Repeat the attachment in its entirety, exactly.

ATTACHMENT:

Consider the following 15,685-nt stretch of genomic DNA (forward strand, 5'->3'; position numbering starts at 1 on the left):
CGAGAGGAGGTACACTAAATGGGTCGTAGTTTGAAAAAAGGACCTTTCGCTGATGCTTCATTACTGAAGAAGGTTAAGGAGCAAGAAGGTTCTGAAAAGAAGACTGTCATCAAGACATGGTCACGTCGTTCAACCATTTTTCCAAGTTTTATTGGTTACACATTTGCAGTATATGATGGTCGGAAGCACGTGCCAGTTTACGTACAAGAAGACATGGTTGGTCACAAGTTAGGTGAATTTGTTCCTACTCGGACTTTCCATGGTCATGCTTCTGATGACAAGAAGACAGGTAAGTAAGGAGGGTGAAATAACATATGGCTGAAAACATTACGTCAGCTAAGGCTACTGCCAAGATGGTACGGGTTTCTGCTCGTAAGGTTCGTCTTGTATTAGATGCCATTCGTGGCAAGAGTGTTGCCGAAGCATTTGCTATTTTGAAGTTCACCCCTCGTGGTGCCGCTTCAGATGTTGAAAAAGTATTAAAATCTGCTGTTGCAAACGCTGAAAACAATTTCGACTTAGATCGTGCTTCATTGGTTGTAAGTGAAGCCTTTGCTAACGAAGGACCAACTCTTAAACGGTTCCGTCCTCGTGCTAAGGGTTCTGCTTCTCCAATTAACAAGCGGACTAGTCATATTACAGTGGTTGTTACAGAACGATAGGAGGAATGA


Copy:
Consider the following 15,685-nt stretch of genomic DNA (forward strand, 5'->3'; position numbering starts at 1 on the left):
CGAGAGGAGGTACACTAAATGGGTCGTAGTTTGAAAAAAGGACCTTTCGCTGATGCTTCATTACTGAAGAAGGTTAAGGAGCAAGAAGGTTCTGAAAAGAAGACTGTCATCAAGACATGGTCACGTCGTTCAACCATTTTTCCAAGTTTTATTGGTTACACATTTGCAGTATATGATGGTCGGAAGCACGTGCCAGTTTACGTACAAGAAGACATGGTTGGTCACAAGTTAGGTGAATTTGTTCCTACTCGGACTTTCCATGGTCATGCTTCTGATGACAAGAAGACAGGTAAGTAAGGAGGGTGAAATAACATATGGCTGAAAACATTACGTCAGCTAAGGCTACTGCCAAGATGGTACGGGTTTCTGCTCGTAAGGTTCGTCTTGTATTAGATGCCATTCGTGGCAAGAGTGTTGCCGAAGCATTTGCTATTTTGAAGTTCACCCCTCGTGGTGCCGCTTCAGATGTTGAAAAAGTATTAAAATCTGCTGTTGCAAACGCTGAAAACAATTTCGACTTAGATCGTGCTTCATTGGTTGTAAGTGAAGCCTTTGCTAACGAAGGACCAACTCTTAAACGGTTCCGTCCTCGTGCTAAGGGTTCTGCTTCTCCAATTAACAAGCGGACTAGTCATATTACAGTGGTTGTTACAGAACGATAGGAGGAATGA